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I have an HTML form:

<form action='process.php' method='post'>
  <input type='checkbox' name='check_box_1' /> Check me!<br>
</form>

Here is a section from the PHP script process.php:

echo (isset($_POST['check_box_1']))?'Set':'Not set';

The output of the script when the checkbox is set is

Set

But when the checkbox is not set, the output is:

Not set

Why is this? This seems like a very poor design because my PHP script checks a number of $_POST variables to make sure they were passed along to the script. When the $_POST['check_box_1'] value is not set, then how do I know whether the script failed to pass along the value or the checkbox was just not set?

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4 Answers

up vote 23 down vote accepted

If you want to overcome this design feature, try this:

<input type="hidden" name="check_box_1" value="0" />
<input type="checkbox" name="check_box_1" value="1" />

This way, you'll always have $_POST['check_box_1'] set in the callback page, and then you can just check its value to see whether they checked it or not. The two inputs have to be in that order though, since the later one will take precedence.

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Neat idea! Never thought of that. –  Nathan Osman Mar 26 '10 at 3:22
    
How have I been using HTML this long and never known about this! I think this is the most beautiful code I've ever seen. –  Gerry Oct 16 '13 at 2:23
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Unfortunately, that's how the spec for checkboxes in submitted forms works - if the checkbox isn't checked, the browser doesn't necessarily send that field at all.

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That's a very poor design idea! Thanks anyway. –  Nathan Osman Mar 26 '10 at 3:15
1  
no, its not. its efficient. –  Jayrox Mar 26 '10 at 4:22
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Only the value of checked checkboxes are submitted to the server. This is an HTML/browser design thing and has nothing to do with PHP. How else do you reliably distinguish a checked checkbox from an unchecked one?

...then how do I know whether the script failed to pass along the value or the checkbox was just not set?

You can trust the browser and PHP to get it right. If it's not set, the box wasn't checked. If you're running some Javascript that submits the form and may get it wrong, it's your responsibility to debug your script.


Regarding "it's bad design":

It's efficient design. There are only two other possibilities, given the limitation that values are send as text only:

  1. Send both the value and the state separately, like checkbox:state=checked&checkbox:value=myvalue. Let's pretend for a second that this would not cause major headaches and ambiguities in what is allowed for input element names and what is not.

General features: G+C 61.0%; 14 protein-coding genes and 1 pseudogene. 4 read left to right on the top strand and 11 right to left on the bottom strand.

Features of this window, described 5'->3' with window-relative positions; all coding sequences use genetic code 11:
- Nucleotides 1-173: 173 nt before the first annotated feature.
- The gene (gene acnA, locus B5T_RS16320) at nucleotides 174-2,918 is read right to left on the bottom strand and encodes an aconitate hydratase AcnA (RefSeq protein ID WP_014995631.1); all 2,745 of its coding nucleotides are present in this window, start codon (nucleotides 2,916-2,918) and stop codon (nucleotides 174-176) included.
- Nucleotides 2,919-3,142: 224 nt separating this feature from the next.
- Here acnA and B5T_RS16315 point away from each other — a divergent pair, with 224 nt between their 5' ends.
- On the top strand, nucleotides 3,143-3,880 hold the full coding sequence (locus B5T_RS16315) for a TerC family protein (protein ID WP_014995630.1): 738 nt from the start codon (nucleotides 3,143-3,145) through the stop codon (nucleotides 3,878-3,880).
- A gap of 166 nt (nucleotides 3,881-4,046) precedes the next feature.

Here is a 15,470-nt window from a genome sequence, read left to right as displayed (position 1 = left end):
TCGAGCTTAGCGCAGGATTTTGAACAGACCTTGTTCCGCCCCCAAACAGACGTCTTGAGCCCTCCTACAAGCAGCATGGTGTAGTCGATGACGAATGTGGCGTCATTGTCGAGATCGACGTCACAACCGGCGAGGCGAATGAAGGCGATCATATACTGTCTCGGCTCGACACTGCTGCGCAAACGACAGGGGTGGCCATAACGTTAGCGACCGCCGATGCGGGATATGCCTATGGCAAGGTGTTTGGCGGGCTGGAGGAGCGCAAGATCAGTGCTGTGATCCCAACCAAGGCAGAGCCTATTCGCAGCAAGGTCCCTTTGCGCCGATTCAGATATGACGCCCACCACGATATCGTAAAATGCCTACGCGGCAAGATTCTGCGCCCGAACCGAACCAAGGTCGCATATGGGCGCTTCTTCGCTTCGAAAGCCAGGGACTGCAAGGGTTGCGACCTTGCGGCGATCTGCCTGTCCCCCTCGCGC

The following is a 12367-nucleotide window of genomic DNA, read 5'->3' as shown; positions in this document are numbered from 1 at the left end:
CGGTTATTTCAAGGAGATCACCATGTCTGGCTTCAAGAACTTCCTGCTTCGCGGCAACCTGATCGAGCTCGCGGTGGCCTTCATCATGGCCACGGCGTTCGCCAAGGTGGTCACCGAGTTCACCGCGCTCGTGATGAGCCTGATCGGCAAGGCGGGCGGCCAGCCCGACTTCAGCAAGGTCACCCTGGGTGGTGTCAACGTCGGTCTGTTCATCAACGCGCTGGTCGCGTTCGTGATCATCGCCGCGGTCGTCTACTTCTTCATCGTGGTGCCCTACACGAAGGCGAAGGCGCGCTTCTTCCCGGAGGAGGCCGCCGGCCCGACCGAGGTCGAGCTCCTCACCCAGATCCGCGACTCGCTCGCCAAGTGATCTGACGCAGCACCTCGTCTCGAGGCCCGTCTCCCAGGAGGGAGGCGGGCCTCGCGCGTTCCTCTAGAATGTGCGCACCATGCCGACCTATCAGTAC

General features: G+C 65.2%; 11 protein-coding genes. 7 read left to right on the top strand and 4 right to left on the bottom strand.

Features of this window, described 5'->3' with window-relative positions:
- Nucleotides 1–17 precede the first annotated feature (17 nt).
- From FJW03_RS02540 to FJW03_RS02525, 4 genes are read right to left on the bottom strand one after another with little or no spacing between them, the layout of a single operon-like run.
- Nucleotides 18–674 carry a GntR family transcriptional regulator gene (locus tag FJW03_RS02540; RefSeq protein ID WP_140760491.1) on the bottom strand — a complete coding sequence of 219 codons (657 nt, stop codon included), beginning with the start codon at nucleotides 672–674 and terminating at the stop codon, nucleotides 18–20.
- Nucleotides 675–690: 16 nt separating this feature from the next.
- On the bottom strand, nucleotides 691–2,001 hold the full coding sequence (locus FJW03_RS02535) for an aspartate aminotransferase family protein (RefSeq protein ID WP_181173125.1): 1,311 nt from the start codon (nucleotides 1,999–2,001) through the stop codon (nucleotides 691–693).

2. Use a magic value to mean "unchecked": checkbox=false. That means I can't make a checkbox like this: <input type="checkbox" name="checkbox" value="false" />

Let's pretend that either solution above would be used and problems associated with them would be solved. That would mean that for every checkbox on the page a POST value would be send. Usually that's not a big deal, but let's imagine a page with 50 checkboxes. Not too unrealistic I'd say. What about one with 200? That's 200 * ~10+ characters extra in HTTP headers for each POST, probably most of them just telling you what the user did not do.

Since this technique was invented when bandwidth was very precious, it's the most efficient to simply not send values of unchecked checkboxes.

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Easy: check_box_1=true and check_box_1=false –  Nathan Osman Mar 26 '10 at 3:17
    
The problem is that some nefarious bot roaming the web may request the page - and since it would request the page without the checkbox field set, I would have to treat it just like a legitimate user that submitted the form with the checkbox unset. –  Nathan Osman Mar 26 '10 at 3:19
    
@George The HTTP protocol that this is sent over only sends text which has no type. How do you distinguish a checkbox with value "false" from an unset checkbox? –  deceze Mar 26 '10 at 3:20
    
@George So...? How can you tell the difference between a bot that didn't check the box and a user that didn't check the box? It's the wrong information to rely on anyway. –  deceze Mar 26 '10 at 3:21
    
@deceze: You misunderstand me. The actual POST text would be check_box_1=true or check_box_1=false –  Nathan Osman Mar 26 '10 at 3:23
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nickf provided the best answer, but it won't work in the special case when you have multiple checkboxes with the same name. Instead (if you're using jQuery), you can use a fake checkbox to toggle the value of a real, hidden input like so:

<input type="checkbox" onclick="$(this).next().val(this.checked?1:0)"/>
<input type="hidden" name="verified[]"/>

<input type="checkbox" onclick="$(this).next().val(this.checked?1:0)"/>
<input type="hidden" name="verified[]"/>

Note that only the hidden checkboxes are named.

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